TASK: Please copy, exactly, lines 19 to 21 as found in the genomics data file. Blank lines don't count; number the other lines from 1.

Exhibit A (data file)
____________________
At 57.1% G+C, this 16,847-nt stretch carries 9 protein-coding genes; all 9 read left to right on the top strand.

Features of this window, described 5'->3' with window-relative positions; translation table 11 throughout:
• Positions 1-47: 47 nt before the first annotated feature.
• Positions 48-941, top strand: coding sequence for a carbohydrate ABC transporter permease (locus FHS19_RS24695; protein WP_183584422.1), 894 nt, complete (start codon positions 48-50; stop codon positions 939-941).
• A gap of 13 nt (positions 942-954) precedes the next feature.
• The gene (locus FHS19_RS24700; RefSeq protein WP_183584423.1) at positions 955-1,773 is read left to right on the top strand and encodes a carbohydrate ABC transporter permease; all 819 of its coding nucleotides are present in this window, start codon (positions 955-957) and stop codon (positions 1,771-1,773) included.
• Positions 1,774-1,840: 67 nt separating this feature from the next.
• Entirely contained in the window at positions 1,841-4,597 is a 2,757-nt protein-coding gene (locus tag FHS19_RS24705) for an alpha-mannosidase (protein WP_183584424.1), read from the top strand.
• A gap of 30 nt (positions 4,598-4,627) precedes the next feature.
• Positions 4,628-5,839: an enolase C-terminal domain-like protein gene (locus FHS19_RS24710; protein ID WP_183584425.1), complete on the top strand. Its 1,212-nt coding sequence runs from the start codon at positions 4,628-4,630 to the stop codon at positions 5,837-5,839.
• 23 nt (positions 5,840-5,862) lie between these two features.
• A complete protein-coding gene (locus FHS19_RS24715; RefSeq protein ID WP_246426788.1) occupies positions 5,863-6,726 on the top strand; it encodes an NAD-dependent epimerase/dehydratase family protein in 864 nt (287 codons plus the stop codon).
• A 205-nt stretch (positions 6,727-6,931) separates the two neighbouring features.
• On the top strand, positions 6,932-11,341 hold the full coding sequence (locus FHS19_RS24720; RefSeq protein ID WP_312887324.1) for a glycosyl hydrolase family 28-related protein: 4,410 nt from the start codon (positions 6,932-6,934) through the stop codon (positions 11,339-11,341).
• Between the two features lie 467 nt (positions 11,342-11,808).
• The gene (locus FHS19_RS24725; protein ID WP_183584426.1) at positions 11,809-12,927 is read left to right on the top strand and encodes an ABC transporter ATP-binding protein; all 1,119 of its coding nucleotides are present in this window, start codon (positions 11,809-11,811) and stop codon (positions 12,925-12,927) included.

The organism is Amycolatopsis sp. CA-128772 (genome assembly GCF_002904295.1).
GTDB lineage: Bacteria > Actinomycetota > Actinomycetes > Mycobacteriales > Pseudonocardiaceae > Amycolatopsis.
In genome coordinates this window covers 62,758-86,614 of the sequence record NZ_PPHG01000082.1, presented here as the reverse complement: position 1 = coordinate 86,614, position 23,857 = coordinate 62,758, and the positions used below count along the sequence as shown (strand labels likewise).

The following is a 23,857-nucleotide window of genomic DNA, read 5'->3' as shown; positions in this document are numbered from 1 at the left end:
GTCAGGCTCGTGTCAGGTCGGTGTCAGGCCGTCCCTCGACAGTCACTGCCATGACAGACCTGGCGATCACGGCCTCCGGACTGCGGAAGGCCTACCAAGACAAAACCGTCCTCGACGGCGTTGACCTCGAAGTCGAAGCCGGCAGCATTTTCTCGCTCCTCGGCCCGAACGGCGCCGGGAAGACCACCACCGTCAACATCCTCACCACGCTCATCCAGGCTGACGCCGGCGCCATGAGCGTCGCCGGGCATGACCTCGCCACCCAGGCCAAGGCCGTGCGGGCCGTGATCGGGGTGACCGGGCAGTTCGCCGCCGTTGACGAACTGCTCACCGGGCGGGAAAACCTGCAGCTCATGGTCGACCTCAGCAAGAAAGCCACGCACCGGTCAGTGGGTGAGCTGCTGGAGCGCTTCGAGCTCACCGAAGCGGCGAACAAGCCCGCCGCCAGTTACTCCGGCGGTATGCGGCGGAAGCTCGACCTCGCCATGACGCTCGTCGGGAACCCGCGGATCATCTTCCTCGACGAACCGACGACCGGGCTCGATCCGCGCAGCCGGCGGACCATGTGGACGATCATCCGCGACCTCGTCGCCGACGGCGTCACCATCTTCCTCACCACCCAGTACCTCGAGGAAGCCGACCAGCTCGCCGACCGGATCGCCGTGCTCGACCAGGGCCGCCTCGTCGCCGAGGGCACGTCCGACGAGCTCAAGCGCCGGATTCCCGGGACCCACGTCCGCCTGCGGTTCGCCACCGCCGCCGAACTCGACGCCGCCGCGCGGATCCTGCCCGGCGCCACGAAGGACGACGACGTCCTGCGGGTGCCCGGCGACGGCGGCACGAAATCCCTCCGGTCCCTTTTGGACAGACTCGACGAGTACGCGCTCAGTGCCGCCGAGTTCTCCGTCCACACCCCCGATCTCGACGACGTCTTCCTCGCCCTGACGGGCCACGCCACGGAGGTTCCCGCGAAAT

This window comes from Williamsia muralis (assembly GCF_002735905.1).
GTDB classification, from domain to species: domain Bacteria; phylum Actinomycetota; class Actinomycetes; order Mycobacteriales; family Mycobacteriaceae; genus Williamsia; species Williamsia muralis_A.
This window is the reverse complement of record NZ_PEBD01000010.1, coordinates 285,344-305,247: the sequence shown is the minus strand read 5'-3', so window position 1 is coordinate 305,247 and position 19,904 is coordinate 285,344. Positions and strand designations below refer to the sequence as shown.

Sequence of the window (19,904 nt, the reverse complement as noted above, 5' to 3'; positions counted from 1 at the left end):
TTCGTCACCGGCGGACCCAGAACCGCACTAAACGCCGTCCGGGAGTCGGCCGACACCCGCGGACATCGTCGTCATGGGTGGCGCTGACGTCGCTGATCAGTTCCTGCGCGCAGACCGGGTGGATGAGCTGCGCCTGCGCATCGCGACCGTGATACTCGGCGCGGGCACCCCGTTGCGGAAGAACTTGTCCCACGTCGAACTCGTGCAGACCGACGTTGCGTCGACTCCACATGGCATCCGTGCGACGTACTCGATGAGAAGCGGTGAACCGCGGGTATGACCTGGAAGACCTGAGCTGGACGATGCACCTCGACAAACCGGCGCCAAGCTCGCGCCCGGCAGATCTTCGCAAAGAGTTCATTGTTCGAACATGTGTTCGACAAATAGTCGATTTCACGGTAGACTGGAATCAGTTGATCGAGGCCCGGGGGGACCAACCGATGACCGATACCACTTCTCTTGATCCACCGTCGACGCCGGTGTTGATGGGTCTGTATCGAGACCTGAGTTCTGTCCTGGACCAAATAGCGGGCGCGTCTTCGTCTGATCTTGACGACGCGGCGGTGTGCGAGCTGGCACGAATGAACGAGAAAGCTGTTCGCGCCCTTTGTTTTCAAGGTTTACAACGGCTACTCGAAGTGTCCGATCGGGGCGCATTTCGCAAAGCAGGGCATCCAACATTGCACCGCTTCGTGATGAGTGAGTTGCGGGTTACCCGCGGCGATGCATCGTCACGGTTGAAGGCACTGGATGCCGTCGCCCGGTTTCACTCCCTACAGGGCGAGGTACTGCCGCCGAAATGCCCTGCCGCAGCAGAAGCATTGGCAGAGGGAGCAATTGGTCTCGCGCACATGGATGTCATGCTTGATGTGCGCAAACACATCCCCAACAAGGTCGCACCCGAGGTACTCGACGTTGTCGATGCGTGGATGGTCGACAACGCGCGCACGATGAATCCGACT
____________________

In genome coordinates this window covers 62,758-86,614 of the sequence record NZ_PPHG01000082.1, presented here as the reverse complement: position 1 = coordinate 86,614, position 23,857 = coordinate 62,758, and the positions used below count along the sequence as shown (strand labels likewise).

The following is a 23,857-nucleotide window of genomic DNA, read 5'->3' as shown; positions in this document are numbered from 1 at the left end:
GTCAGGCTCGTGTCAGGTCGGTGTCAGGCCGTCCCTCGACAGTCACTGCCATGACAGACCTGGCGATCACGGCCTCCGGACTGCGGAAGGCCTACCAAGACAAAACCGTCCTCGACGGCGTTGACCTCGAAGTCGAAGCCGGCAGCATTTTCTCGCTCCTCGGCCCGAACGGCGCCGGGAAGACCACCACCGTCAACATCCTCACCACGCTCATCCAGGCTGACGCCGGCGCCATGAGCGTCGCCGGGCATGACCTCGCCACCCAGGCCAAGGCCGTGCGGGCCGTGATCGGGGTGACCGGGCAGTTCGCCGCCGTTGACGAACTGCTCACCGGGCGGGAAAACCTGCAGCTCATGGTCGACCTCAGCAAGAAAGCCACGCACCGGTCAGTGGGTGAGCTGCTGGAGCGCTTCGAGCTCACCGAAGCGGCGAACAAGCCCGCCGCCAGTTACTCCGGCGGTATGCGGCGGAAGCTCGACCTCGCCATGACGCTCGTCGGGAACCCGCGGATCATCTTCCTCGACGAACCGACGACCGGGCTCGATCCGCGCAGCCGGCGGACCATGTGGACGATCATCCGCGACCTCGTCGCCGACGGCGTCACCATCTTCCTCACCACCCAGTACCTCGAGGAAGCCGACCAGCTCGCCGACCGGATCGCCGTGCTCGACCAGGGCCGCCTCGTCGCCGAGGGCACGTCCGACGAGCTCAAGCGCCGGATTCCCGGGACCCACGTCCGCCTGCGGTTCGCCACCGCCGCCGAACTCGACGCCGCCGCGCGGATCCTGCCCGGCGCCACGAAGGACGACGACGTCCTGCGGGTGCCCGGCGACGGCGGCACGAAATCCCTCCGGTCCCTTTTGGACAGACTCGACGAGTACGCGCTCAGTGCCGCCGAGTTCTCCGTCCACACCCCCGATCTCGACGACGTCTTCCTCGCCCTGACGGGCCACGCCACGGAGGTTCCCGCGAAAT